Note

Home folders on DETERLab are mounted remotely. This means that you can place a file in the home folder on one experimental node or on users.deterlab.net and it will be there when you log into a different node.

Assume that you want to transfer file "myfile.txt" between your device and one of your experimental nodes (e.g., A.test.Share).

From your device to DETERLab home directory

On your device open a terminal window, navigate to the folder with the file "myfile.txt" and type the commands below:

    scp myfile.txt YourUsername@users.deterlab.net:.

This will place the file into your home folder on DETERLab. This folder is your home folder on any experimental machine as well (see Behind the scenes), and myfile.txt will be on node A.test.Share as well.

From DETERLab home directory to your device

Assume that you want to transfer file "myfile.txt" from your home folder on DETERLab to your device.

On your device open a terminal window, navigate to the folder where you want to store the file and type the commands below:

    scp YourUsername@users.deterlab.net:myfile.txt .

From your device to DETERLab local folder on experimental node

Assume that you want to transfer file "myfile.txt" from your device to folder "/tmp" on node A.test.Share. You first have to move the file to your DETERLab home folder and then move it to the local node folder.

On your device open a terminal window, navigate to the folder where you want to store the file and type the commands below:

        scp YourUsername@users.deterlab.net:myfile.txt .

SSH to users.deterlab.net and then to A.test.Share and then type:

    cp ~/myfile.txt /tmp/myfile.txt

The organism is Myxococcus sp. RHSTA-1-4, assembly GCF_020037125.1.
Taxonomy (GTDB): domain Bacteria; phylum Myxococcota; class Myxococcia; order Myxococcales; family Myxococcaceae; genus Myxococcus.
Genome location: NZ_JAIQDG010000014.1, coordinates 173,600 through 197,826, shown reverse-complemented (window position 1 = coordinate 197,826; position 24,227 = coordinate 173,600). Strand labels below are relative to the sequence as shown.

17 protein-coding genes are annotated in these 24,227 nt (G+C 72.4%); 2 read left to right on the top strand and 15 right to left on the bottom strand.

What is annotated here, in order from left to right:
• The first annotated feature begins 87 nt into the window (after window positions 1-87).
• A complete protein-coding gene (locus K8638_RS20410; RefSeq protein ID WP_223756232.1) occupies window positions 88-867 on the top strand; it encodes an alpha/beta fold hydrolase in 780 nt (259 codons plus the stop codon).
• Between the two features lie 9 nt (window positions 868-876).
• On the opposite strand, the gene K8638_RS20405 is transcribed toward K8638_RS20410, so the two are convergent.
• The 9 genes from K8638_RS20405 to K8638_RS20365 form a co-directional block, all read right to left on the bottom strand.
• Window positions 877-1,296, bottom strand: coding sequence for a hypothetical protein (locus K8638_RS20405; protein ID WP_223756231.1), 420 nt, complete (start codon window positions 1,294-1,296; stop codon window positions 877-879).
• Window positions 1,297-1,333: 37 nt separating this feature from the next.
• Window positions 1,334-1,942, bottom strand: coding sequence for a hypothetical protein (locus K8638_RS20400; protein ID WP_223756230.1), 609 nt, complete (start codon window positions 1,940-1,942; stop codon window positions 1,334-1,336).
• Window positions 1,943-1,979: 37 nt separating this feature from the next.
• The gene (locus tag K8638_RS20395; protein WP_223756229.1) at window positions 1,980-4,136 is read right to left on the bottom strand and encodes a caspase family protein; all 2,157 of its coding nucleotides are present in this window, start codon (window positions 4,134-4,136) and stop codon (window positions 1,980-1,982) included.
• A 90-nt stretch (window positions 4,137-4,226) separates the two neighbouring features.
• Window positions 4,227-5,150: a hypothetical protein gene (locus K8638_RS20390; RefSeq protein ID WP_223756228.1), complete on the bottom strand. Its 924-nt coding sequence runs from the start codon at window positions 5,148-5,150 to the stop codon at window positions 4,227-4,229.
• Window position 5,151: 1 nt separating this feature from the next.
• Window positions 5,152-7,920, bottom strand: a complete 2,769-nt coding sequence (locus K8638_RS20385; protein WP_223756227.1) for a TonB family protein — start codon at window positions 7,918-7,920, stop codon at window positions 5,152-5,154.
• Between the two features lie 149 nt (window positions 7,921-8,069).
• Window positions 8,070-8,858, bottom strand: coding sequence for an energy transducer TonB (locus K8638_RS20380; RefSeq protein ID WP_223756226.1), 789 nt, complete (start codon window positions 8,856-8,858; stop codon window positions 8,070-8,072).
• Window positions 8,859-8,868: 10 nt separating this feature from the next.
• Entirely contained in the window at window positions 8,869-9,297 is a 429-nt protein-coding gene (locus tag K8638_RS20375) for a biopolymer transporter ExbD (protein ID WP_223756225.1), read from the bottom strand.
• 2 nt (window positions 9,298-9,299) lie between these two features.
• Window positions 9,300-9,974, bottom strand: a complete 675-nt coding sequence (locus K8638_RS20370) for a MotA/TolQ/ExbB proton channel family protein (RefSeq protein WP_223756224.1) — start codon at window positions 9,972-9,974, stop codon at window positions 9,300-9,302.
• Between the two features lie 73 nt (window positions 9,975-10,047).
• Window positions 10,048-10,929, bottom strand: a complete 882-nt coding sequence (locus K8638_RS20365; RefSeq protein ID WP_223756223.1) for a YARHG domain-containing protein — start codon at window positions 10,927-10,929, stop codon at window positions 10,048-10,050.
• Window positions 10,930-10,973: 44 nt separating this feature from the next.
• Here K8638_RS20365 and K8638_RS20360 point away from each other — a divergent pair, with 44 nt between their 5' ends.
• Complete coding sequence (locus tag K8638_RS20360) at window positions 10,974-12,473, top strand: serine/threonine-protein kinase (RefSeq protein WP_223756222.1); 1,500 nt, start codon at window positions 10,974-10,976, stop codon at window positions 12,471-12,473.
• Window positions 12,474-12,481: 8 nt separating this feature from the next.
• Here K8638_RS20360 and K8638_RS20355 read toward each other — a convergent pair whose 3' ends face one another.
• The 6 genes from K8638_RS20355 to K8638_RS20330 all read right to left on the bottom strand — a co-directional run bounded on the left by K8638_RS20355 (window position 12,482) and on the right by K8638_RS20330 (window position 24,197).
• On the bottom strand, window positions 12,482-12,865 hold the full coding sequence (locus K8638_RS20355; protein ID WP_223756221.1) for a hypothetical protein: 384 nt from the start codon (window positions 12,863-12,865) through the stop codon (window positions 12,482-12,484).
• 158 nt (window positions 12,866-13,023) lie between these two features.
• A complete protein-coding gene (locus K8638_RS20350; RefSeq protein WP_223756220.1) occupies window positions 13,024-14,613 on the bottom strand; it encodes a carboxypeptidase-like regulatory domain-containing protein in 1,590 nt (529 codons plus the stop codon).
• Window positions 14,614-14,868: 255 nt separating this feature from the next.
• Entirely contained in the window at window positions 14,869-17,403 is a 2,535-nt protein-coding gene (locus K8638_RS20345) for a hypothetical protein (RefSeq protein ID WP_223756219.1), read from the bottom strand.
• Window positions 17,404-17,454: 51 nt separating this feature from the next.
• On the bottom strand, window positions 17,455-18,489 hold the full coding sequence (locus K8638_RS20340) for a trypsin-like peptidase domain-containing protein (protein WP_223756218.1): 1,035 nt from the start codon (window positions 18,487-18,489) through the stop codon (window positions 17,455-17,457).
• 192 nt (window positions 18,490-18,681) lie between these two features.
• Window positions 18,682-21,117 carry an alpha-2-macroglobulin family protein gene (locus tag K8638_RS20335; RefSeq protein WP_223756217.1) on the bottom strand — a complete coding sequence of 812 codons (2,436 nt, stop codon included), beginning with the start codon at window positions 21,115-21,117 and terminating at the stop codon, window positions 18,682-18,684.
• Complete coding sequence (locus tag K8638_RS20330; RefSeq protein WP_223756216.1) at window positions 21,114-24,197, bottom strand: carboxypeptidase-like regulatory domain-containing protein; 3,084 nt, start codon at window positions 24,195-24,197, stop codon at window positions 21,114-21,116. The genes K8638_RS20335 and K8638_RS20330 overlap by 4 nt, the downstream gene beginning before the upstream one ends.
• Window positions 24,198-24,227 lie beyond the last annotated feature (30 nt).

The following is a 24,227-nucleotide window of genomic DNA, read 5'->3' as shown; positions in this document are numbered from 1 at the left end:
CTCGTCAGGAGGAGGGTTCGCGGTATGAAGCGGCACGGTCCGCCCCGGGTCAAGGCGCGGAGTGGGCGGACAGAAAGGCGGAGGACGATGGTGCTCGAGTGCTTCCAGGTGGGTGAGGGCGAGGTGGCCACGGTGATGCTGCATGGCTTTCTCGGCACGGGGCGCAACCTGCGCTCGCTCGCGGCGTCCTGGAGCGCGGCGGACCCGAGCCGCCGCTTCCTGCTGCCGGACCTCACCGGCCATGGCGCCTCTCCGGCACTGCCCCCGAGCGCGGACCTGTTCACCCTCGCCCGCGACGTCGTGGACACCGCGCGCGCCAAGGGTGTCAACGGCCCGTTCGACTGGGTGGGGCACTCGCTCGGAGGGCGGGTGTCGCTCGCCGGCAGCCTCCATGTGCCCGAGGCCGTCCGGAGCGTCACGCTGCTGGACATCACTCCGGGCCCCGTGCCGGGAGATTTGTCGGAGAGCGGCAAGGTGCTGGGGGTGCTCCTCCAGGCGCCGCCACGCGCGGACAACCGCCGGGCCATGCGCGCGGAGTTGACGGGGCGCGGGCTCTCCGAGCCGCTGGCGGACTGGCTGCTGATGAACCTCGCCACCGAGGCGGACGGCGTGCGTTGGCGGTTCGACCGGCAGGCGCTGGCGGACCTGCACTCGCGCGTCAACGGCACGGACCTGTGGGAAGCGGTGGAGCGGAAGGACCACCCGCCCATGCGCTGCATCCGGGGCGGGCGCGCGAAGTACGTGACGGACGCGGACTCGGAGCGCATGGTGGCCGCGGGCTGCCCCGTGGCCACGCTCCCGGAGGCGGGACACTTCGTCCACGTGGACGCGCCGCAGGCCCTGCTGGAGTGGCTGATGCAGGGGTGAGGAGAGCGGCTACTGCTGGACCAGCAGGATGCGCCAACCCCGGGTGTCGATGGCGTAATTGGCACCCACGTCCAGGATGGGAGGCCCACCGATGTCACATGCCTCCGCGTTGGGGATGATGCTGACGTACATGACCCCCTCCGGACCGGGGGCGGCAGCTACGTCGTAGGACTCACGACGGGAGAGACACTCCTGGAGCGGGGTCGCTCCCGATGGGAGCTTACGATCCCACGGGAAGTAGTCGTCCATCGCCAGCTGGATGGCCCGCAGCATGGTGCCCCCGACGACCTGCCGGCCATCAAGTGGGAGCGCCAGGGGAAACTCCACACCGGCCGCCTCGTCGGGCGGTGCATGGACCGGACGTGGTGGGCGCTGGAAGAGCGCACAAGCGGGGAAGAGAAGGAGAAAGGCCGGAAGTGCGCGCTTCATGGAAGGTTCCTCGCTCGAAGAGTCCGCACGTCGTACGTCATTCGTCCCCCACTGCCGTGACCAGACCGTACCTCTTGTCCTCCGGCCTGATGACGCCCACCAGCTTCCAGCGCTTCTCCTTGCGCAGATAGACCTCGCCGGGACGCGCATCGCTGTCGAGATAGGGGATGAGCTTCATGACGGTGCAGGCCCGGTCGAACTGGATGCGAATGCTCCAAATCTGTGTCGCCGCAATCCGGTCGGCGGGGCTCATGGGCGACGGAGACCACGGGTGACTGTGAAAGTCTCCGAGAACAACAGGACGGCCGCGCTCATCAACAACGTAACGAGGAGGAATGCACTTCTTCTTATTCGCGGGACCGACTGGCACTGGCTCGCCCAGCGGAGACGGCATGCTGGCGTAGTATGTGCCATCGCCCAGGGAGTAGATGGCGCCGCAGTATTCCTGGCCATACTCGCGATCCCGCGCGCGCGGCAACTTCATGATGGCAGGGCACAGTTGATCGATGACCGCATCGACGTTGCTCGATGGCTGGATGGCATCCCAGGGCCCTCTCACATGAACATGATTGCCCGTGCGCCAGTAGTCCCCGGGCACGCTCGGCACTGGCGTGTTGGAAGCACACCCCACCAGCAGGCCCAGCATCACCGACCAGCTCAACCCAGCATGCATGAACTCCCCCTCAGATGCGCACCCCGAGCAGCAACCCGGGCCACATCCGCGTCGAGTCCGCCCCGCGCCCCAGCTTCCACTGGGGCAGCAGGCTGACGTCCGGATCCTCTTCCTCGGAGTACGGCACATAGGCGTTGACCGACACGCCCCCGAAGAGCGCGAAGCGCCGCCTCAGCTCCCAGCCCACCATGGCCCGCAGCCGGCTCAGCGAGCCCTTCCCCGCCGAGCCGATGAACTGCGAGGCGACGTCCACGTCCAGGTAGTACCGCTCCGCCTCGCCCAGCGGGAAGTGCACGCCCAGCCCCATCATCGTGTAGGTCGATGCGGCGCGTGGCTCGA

From DETERLab local folder on experimental node to your device

Assume that you want to transfer file "myfile.txt" from folder "/tmp" on node A.test.Share to your device. Since this file is not in your home directory you have to move it there first.

SSH to users.deterlab.net and then to A.test.Share and then type:

    cp /tmp/myfile.txt ~/myfile.txt

Then on your device open a terminal window, navigate to the folder where you want to store the file and type the commands below:

        scp YourUsername@users.deterlab.net:myfile.txt .

Mount More Disk Space

DETERLab nodes come with a modest amount of disk space. You can mount more disk space by typing the following instructions on your experimental node:

    sudo mkdir /mnt/local
    sudo /usr/local/etc/emulab/mkextrafs /mnt/local
    user=`whoami`
    sudo chown $user /mnt/local

Install Software

To contain malicious traffic within experiments, DETERLab has no connectivity to the outside world. To install packages please use our mirrors of popular content:

  • Install Ubuntu packages by typing
    sudo apt install [package name]
  • Install Python packages by typing
    pip install -i https://fbsd-build.isi.deterlab.net/pypi/web/simple [package name]
  • Install software from source by: (1) downloading the software into your home directory by typing on users.deterlab.net the following wget [software URL], then (2) in your experiment access the software you downloaded in your home directory, extract it and follow install instructions

If you have any other installation needs that are not met with the above instructions please file a ticket.

Generate Traffic

You can generate traffic in your experiment in many ways. At first, as you are designing your experiment, you may want generate traffic manually and interactively. Later, you may want to write scripts for traffic generation. You may also want to emulate human actions in your experiments.

Collect Statistics

For any statistics you collect, please store them locally on the experimental nodes, and not in your home directory. This will minimize traffic on the shared testbed infrastructure.

If you are testing some custom system you wrote, you can log events locally, e.g., in the /tmp directory of the experimental nodes. You may also want to collect traffic traces, e.g., by using tcpdump. Please store them locally on the nodes as well. If you need more space to store your data please see our extended storage options.

Modify Experiment

You can modify your experiment's topology by clicking on the experiment's name in "My Deterlab" view and then clicking on "Modify Experiment" on the left menu. This is best done when the experiment is not currently swapped in. You can also modify the experiment's settings such as idle swap and maximum duration if you click on the "Modify Settings" on the left menu.